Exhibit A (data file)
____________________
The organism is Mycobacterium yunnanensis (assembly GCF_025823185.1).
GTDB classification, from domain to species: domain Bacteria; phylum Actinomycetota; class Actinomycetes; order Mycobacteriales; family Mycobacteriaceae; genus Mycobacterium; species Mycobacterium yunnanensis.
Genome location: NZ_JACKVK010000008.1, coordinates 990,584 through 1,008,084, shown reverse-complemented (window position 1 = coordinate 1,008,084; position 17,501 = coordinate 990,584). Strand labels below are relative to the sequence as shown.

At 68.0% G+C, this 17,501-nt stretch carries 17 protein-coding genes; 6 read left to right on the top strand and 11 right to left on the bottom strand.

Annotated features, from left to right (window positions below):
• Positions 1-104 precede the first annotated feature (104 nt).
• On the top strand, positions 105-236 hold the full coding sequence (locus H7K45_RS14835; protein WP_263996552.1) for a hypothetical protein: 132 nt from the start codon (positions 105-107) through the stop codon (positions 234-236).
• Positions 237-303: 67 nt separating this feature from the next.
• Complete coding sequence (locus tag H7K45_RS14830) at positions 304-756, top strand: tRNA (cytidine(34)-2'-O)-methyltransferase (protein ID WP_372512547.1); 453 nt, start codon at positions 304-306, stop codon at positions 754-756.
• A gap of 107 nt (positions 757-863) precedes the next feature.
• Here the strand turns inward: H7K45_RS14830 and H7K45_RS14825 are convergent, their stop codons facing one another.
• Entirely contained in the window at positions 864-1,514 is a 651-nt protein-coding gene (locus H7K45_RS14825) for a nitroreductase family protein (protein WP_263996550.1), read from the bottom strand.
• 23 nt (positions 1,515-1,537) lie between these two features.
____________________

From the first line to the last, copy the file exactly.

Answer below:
The organism is Mycobacterium yunnanensis (assembly GCF_025823185.1).
GTDB classification, from domain to species: domain Bacteria; phylum Actinomycetota; class Actinomycetes; order Mycobacteriales; family Mycobacteriaceae; genus Mycobacterium; species Mycobacterium yunnanensis.
Genome location: NZ_JACKVK010000008.1, coordinates 990,584 through 1,008,084, shown reverse-complemented (window position 1 = coordinate 1,008,084; position 17,501 = coordinate 990,584). Strand labels below are relative to the sequence as shown.

At 68.0% G+C, this 17,501-nt stretch carries 17 protein-coding genes; 6 read left to right on the top strand and 11 right to left on the bottom strand.

Annotated features, from left to right (window positions below):
• Positions 1-104 precede the first annotated feature (104 nt).
• On the top strand, positions 105-236 hold the full coding sequence (locus H7K45_RS14835; protein WP_263996552.1) for a hypothetical protein: 132 nt from the start codon (positions 105-107) through the stop codon (positions 234-236).
• Positions 237-303: 67 nt separating this feature from the next.
• Complete coding sequence (locus tag H7K45_RS14830) at positions 304-756, top strand: tRNA (cytidine(34)-2'-O)-methyltransferase (protein ID WP_372512547.1); 453 nt, start codon at positions 304-306, stop codon at positions 754-756.
• A gap of 107 nt (positions 757-863) precedes the next feature.
• Here the strand turns inward: H7K45_RS14830 and H7K45_RS14825 are convergent, their stop codons facing one another.
• Entirely contained in the window at positions 864-1,514 is a 651-nt protein-coding gene (locus H7K45_RS14825) for a nitroreductase family protein (protein WP_263996550.1), read from the bottom strand.
• 23 nt (positions 1,515-1,537) lie between these two features.